Pittsburgh Pirates News: A Middle School Honors Roberto Clemente

(Photo by Justin Berl/Getty Images)
(Photo by Justin Berl/Getty Images) /

The last few weeks have been very important for a legendary Pittsburgh Pirates player.  He just received another honor by having a school named after him.

“The Great One”, that is all that needs to be said about Roberto Clemente.  The fact of the matter is that he was once one of the greatest baseball players on the planet.  However, that phrase carries so much more weight to it.  Robert Clemente was not just a great player for the Pittsburgh Pirates but a great person for the World.

This is not groundbreaking news.  Most people are well aware of what Clemente did in terms of on the field production and the humanitarian efforts off the field.  However, he also was very important for international players.  Today’s game sees international stars on every team, before Clemente this was not the case.  Clemente in his own way, proved that there were very talented players outside of the United States as well.

Clemente has been honored in a lot of different ways over the last 50 years or so.  However, even after all these years his name is still carried in such high regard.  In fact,  a middle school in the state of Florida has renamed their school after Clemente.  According to the Orlando Sentinel, the school district voted to remove Confederate General Stonewall Jackson Middle School and replace it with Roberto Clemente’s name:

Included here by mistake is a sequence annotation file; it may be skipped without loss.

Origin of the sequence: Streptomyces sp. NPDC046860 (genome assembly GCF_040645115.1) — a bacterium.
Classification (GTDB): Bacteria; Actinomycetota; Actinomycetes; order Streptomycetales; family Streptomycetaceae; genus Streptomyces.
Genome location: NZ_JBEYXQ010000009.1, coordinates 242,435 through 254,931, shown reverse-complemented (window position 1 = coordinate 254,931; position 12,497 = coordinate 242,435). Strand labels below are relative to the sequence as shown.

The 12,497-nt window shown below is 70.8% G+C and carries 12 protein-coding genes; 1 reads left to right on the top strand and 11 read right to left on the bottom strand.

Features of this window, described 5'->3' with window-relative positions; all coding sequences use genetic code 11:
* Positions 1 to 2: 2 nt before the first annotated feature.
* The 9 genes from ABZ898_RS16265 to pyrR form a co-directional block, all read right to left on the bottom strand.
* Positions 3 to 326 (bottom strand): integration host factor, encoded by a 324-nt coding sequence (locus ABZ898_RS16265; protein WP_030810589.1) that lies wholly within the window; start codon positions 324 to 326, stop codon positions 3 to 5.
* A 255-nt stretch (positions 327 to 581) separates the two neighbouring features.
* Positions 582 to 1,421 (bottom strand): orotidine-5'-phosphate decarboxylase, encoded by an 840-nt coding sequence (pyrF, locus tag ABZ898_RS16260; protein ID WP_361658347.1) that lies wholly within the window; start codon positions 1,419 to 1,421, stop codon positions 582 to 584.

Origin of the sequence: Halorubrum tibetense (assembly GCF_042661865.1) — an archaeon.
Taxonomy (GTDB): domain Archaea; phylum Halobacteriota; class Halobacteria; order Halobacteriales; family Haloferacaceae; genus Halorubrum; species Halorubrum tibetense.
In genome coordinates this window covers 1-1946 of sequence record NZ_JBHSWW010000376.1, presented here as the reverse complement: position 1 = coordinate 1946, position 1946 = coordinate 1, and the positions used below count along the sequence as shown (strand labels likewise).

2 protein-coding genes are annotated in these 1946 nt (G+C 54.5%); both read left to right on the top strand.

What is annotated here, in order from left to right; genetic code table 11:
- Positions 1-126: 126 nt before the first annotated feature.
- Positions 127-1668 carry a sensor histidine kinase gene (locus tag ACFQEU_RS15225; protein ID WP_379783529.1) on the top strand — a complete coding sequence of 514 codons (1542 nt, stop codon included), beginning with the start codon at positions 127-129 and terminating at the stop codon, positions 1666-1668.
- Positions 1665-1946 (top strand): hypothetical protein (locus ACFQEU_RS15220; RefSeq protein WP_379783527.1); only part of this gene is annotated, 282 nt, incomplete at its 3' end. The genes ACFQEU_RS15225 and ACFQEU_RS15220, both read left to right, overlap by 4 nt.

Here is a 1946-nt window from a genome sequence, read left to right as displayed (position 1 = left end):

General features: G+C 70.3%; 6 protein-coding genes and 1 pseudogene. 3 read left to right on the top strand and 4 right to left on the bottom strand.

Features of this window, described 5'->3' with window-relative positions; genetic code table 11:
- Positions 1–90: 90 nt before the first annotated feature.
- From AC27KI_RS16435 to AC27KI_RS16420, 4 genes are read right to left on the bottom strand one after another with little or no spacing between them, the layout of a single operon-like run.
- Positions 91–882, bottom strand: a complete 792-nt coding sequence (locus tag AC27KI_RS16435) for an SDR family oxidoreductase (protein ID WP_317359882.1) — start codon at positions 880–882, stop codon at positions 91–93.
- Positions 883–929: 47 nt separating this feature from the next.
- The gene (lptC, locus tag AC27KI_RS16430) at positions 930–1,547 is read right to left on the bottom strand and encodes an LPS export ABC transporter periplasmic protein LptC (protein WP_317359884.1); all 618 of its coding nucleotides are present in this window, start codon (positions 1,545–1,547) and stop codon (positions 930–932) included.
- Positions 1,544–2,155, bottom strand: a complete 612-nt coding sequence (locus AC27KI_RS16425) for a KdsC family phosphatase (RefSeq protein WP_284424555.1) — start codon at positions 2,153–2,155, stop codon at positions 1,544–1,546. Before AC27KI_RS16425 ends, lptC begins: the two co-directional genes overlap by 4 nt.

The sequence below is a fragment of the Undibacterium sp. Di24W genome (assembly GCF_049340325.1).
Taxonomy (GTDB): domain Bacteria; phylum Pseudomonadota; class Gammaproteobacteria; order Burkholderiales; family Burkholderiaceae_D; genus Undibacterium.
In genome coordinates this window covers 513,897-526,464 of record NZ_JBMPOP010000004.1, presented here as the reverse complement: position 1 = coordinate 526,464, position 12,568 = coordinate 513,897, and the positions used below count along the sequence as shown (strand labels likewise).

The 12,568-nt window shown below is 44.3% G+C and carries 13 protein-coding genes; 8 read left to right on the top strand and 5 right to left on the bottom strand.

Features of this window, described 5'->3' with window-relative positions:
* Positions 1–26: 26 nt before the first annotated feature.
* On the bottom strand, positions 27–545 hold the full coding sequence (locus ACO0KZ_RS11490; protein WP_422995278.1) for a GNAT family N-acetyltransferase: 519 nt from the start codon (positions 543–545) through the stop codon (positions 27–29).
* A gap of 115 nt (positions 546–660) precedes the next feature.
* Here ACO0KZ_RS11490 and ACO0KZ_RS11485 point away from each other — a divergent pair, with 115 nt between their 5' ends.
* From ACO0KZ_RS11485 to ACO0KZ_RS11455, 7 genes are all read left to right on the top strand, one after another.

For years now, people around Major League Baseball, especially around the Pittsburgh Pirates, have brought up making Roberto Clemente a more iconic figure for the baseball Landscape.  The award named after him was instituted immediately following his tragic death.  In more recent years, there has been a push to have his number retired across the league and honored, much in the way Jackie Robinson is celebrated.

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While this topic is still be debated, 2020 did mark a significant step towards the retiring of the number.  Major League Baseball announced that any player of Puerto Rican decent could wear the number.  This picked up a lot of steam and even non-latin players asked for permission to wear “21” as a sign of respect for what Clemente meant to baseball.  It would not be surprising to see this become a grander and more permanent thing.